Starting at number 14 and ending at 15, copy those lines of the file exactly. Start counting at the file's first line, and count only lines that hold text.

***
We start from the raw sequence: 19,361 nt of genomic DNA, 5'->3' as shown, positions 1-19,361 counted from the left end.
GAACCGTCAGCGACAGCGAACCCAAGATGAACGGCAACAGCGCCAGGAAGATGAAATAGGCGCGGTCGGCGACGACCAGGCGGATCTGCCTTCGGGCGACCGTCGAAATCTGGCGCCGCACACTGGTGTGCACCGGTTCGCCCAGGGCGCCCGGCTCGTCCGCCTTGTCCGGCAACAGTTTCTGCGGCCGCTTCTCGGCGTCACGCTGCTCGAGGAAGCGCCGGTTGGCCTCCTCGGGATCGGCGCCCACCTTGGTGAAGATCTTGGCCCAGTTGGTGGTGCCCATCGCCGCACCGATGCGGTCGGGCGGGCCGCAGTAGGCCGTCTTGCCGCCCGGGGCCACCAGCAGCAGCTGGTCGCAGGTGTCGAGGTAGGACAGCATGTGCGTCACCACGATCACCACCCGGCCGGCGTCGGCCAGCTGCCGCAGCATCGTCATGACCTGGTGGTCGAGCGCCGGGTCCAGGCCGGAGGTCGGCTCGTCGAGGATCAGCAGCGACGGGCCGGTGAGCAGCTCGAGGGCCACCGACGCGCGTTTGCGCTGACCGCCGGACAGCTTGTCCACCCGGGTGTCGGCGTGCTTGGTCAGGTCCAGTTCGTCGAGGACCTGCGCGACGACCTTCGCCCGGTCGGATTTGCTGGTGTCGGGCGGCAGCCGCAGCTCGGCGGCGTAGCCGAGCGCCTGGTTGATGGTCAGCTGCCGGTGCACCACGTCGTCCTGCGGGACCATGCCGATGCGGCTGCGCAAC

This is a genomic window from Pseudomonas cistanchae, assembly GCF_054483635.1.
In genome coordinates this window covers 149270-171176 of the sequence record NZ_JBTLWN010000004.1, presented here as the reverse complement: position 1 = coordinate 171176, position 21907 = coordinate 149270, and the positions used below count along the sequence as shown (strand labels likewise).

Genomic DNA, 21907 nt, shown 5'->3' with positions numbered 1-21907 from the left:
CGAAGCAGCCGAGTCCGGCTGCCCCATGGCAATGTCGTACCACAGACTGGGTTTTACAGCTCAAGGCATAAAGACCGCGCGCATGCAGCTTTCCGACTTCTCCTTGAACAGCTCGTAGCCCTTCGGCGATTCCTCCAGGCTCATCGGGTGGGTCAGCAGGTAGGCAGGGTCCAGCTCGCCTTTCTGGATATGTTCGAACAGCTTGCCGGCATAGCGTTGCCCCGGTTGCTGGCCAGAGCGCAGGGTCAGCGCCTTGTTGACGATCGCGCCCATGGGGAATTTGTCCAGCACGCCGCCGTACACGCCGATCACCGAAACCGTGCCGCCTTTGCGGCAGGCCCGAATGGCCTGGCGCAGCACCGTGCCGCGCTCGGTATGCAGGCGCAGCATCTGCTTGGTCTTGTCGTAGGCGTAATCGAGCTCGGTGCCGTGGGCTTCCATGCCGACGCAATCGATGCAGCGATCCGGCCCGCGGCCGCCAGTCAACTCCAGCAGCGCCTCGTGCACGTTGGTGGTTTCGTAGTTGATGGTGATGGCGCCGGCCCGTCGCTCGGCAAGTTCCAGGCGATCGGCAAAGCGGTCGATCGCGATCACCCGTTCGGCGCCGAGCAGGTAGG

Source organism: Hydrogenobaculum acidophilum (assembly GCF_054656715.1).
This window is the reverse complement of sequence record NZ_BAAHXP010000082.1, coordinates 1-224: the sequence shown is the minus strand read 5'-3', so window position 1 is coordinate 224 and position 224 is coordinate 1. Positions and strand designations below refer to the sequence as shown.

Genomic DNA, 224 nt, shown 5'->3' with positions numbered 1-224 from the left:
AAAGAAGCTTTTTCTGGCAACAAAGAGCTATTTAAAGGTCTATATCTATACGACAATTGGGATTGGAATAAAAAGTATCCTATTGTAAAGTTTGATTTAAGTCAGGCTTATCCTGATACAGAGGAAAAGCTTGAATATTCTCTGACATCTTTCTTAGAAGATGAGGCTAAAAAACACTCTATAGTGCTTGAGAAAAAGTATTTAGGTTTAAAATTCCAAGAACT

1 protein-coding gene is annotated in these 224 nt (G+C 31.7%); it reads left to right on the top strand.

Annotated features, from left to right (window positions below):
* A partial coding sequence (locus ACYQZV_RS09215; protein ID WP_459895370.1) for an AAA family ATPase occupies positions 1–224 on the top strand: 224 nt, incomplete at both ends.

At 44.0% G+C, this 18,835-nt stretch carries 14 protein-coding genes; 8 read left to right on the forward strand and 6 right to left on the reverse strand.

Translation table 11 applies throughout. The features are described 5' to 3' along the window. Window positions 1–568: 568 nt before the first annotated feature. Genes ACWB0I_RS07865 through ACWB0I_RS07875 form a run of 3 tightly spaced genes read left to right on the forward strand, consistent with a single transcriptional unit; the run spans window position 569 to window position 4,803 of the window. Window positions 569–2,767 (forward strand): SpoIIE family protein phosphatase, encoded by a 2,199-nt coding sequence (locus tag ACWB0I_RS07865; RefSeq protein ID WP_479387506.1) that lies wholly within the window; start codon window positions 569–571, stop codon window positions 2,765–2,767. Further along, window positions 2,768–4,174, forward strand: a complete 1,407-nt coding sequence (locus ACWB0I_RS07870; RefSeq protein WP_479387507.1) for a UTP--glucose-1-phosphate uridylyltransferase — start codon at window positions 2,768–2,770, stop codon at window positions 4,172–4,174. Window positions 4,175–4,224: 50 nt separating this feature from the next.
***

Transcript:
At 44.0% G+C, this 18,835-nt stretch carries 14 protein-coding genes; 8 read left to right on the forward strand and 6 right to left on the reverse strand.

Translation table 11 applies throughout. The features are described 5' to 3' along the window. Window positions 1–568: 568 nt before the first annotated feature. Genes ACWB0I_RS07865 through ACWB0I_RS07875 form a run of 3 tightly spaced genes read left to right on the forward strand, consistent with a single transcriptional unit; the run spans window position 569 to window position 4,803 of the window. Window positions 569–2,767 (forward strand): SpoIIE family protein phosphatase, encoded by a 2,199-nt coding sequence (locus tag ACWB0I_RS07865; RefSeq protein ID WP_479387506.1) that lies wholly within the window; start codon window positions 569–571, stop codon window positions 2,765–2,767. Further along, window positions 2,768–4,174, forward strand: a complete 1,407-nt coding sequence (locus ACWB0I_RS07870; RefSeq protein WP_479387507.1) for a UTP--glucose-1-phosphate uridylyltransferase — start codon at window positions 2,768–2,770, stop codon at window positions 4,172–4,174. Window positions 4,175–4,224: 50 nt separating this feature from the next.